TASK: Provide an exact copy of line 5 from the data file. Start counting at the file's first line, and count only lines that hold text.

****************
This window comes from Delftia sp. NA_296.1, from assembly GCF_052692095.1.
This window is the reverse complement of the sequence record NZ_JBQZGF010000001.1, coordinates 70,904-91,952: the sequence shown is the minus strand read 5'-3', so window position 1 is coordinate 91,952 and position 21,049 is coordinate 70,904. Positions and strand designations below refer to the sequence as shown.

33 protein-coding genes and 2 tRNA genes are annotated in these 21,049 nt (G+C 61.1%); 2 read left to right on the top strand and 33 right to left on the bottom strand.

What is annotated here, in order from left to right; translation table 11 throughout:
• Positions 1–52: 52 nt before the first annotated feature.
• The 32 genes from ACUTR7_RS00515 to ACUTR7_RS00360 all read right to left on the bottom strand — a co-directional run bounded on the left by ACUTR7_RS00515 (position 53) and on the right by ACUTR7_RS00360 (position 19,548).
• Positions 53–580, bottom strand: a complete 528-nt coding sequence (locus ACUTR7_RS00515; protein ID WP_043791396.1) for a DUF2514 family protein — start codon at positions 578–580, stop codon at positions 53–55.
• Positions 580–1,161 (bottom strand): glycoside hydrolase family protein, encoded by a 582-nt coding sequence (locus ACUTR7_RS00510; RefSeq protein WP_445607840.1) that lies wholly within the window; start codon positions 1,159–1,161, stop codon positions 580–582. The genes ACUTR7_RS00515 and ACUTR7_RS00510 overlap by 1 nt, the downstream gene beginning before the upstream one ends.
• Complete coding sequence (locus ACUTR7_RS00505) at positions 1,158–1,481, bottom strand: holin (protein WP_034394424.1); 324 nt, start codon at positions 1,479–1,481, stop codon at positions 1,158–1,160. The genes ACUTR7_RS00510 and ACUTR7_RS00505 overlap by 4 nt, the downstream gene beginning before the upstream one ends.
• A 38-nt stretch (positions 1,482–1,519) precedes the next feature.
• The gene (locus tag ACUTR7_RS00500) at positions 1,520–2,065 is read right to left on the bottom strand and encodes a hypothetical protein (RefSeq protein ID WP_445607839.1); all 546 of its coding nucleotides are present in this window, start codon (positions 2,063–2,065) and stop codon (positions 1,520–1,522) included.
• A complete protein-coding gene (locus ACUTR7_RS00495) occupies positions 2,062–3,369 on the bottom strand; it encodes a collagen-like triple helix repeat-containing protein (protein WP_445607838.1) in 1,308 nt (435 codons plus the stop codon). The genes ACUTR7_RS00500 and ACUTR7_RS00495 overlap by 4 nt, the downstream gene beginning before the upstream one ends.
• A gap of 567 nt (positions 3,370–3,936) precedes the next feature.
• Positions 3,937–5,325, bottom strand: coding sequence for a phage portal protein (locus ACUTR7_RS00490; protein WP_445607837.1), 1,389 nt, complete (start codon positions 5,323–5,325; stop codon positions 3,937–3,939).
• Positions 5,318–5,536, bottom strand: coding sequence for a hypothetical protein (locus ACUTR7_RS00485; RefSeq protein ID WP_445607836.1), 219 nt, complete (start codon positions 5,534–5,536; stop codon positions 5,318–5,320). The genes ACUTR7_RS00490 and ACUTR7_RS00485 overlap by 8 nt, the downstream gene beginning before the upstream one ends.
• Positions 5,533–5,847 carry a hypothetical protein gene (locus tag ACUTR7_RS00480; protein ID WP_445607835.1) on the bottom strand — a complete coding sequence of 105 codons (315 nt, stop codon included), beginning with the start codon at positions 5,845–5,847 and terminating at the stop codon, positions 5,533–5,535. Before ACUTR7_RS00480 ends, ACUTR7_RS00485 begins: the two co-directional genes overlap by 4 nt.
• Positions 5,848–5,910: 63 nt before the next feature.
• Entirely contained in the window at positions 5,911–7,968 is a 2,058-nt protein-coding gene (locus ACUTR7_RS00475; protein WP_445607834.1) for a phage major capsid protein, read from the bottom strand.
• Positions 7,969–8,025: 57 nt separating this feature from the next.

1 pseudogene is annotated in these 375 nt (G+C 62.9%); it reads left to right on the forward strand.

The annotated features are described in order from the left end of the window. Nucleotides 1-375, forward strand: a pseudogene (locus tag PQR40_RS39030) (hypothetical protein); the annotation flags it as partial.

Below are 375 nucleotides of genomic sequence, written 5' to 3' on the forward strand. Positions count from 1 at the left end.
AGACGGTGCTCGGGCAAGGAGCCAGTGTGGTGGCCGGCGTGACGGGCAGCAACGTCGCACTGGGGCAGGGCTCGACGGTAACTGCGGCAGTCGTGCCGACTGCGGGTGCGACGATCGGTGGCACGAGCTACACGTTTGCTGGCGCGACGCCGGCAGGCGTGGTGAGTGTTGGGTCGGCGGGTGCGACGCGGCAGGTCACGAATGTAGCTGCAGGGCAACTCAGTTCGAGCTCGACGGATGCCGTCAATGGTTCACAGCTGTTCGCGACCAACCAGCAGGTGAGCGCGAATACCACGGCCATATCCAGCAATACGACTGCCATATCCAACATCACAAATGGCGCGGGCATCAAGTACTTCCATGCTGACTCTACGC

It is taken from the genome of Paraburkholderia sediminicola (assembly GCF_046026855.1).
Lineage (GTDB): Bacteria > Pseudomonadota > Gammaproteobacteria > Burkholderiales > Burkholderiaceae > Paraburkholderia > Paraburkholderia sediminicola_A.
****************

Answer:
• Positions 1–52: 52 nt before the first annotated feature.